Palestinian family evicted from Jerusalem home after losing decade-long battle with settler groups
The 18-member family lost the 30-year legal battle against the JNF, Haaretz reported on Wednesday, who along with far-right settler group Elad, have been vying for the house for decades.
Jerusalem Magistrate Court Judge Miriam Kaslassy ordered the eviction of the Sumreen family on the basis of the absentee property law, whereby Palestianias who fled or were expelled from the area in 1947 are defined as "absentees" and lose their claim to their property and land.
JNF argued that one of the family's ancestors was an "absentee" and that his property was sold to the group by the state. The sale failed, according to Haaretz, when it became clear that the family member in question had indeed lived and died in Jerusalem.
But Judge Kaslassy accepted the sale of the home to the JNF after the organisation proved two of the main heirs were absentees.
In July, Silwan was the site of another eviction of a Palestinian family who had faced similar hardships.
The Siyam family was evicted from their home in East Jerusalem on 10 July after Israeli settlers won a court battle that stretched back more than two decades.
An Israeli court found that the Elad foundation, which seeks to increase the Jewish presence in mainly Palestinian East Jerusalem, had legally purchased that portion of the property and ruled in its favour.
The apartment was home to a 53-year-old woman and her four children.
"To take us from the house is like taking my heart from my body," one of the Palestinian residents, Ali Siyam, 20, told AFP.
NGO Elad said in a statement "the property was purchased by Jewish people in accordance with the law, in good faith and in a fair and legal transaction".
It added that "three separate courts verified that the property was lawfully purchased by Jews".
The foundation, known in English as the City of David foundation, also oversees a nearby archaeological centre in Silwan that seeks to demonstrate the Jewish historical connection to Jerusalem.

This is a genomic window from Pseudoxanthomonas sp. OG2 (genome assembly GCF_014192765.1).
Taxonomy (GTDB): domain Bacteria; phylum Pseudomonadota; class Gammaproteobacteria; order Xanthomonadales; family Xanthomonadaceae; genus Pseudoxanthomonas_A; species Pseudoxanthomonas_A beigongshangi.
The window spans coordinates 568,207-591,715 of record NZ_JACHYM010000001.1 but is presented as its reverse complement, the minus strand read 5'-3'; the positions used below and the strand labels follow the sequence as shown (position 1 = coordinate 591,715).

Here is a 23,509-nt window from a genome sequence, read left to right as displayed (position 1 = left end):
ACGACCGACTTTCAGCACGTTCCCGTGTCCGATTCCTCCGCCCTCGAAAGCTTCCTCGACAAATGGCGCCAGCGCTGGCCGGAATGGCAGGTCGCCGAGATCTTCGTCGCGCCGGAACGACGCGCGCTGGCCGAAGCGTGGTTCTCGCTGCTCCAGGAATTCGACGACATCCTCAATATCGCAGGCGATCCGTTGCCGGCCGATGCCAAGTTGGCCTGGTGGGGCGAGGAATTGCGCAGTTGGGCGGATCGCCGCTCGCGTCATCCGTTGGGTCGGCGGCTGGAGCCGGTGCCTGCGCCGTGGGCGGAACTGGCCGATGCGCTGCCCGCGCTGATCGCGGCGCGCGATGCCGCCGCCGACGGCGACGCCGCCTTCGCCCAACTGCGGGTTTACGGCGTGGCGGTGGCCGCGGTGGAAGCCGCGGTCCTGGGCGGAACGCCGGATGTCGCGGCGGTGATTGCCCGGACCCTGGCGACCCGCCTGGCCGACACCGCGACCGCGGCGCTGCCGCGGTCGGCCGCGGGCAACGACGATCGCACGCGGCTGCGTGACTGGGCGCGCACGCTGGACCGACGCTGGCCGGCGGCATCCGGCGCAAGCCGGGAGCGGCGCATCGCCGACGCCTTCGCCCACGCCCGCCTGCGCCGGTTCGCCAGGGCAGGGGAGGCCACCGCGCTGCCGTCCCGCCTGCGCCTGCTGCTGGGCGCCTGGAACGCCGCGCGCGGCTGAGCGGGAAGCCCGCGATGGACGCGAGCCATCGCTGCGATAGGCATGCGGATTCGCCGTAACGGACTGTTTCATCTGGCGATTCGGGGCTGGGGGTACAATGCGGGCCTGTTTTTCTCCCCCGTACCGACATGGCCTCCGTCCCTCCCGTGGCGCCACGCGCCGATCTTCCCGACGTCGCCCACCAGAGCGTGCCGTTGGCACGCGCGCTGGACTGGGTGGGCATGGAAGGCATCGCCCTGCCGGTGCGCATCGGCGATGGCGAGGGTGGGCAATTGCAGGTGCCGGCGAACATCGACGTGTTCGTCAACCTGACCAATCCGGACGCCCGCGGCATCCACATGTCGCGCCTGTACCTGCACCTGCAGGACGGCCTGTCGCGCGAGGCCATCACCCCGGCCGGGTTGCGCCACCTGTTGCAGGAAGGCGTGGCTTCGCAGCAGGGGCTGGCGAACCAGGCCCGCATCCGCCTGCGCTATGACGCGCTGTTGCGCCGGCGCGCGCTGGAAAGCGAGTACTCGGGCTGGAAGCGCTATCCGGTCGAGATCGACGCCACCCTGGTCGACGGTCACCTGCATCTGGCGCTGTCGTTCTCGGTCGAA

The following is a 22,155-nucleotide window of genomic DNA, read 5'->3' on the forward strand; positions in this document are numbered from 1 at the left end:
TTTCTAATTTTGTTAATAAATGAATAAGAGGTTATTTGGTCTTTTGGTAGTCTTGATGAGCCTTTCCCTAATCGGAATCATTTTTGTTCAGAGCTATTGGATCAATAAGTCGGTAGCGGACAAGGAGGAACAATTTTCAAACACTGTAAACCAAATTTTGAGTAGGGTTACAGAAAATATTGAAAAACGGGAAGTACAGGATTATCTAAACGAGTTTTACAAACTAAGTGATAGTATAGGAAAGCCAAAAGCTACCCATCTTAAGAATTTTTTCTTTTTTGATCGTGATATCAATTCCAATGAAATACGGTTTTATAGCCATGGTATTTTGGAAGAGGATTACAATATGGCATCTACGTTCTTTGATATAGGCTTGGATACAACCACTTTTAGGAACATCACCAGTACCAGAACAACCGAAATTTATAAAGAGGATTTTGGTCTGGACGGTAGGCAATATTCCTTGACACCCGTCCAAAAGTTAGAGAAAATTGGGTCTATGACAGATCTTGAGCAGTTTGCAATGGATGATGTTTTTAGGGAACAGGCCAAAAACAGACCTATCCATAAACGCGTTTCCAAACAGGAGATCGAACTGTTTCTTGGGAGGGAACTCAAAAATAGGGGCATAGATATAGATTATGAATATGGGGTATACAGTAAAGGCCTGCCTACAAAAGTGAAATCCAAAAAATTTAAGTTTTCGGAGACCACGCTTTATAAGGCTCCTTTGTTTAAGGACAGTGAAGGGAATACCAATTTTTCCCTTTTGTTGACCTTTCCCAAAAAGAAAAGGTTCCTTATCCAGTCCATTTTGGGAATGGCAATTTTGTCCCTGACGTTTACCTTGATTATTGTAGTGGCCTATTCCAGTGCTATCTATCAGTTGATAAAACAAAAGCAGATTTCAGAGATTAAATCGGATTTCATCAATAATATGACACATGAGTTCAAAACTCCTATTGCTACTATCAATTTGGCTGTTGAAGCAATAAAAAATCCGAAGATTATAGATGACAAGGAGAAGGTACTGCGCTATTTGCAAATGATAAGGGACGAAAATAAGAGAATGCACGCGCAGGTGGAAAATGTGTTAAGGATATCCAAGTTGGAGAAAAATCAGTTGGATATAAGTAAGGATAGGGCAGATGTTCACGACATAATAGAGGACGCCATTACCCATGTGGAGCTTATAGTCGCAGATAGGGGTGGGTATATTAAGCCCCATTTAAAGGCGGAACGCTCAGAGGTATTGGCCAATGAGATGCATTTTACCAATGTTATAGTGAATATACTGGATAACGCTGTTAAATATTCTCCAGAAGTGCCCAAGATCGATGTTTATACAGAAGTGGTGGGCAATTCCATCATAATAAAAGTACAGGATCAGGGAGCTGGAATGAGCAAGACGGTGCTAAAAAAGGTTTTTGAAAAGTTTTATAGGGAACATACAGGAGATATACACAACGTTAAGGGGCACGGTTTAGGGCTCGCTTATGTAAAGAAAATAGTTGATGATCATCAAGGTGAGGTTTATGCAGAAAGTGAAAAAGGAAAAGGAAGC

US officials attended an inauguration of an archaeological project it organised in Silwan, another break with traditional diplomatic practice by President Donald Trump's White House that drew Palestinian outrage.
Their attendance was seen as further US recognition of Israeli sovereignty over east Jerusalem.
Palestinians say Israel and groups such as Elad are on a systematic campaign to force them out of Jerusalem.
Israel occupied East Jerusalem in the 1967 Six-Day War and later annexed it in a move never recognised by the international community.
It sees the entire city as its capital, while the Palestinians view the eastern sector as the capital of their future state.
East Jerusalem includes highly sensitive holy sites for Christians, Muslims and Jews that are located in the Old City near Silwan.
Some 600,000 Israeli settlers now live in the occupied West Bank and East Jerusalem among around 2.9 million Palestinians.
Peace Now said in a statement "the settlement in Silwan not only harms the prospects for a conflict-ending agreement and stability in Jerusalem, it is also cruel and evil."
It accused the settlers of "using their power and money to exhaust and impoverish the Palestinian families in legal proceedings so that they will have to agree to sell them homes."
Agencies contributed to this report.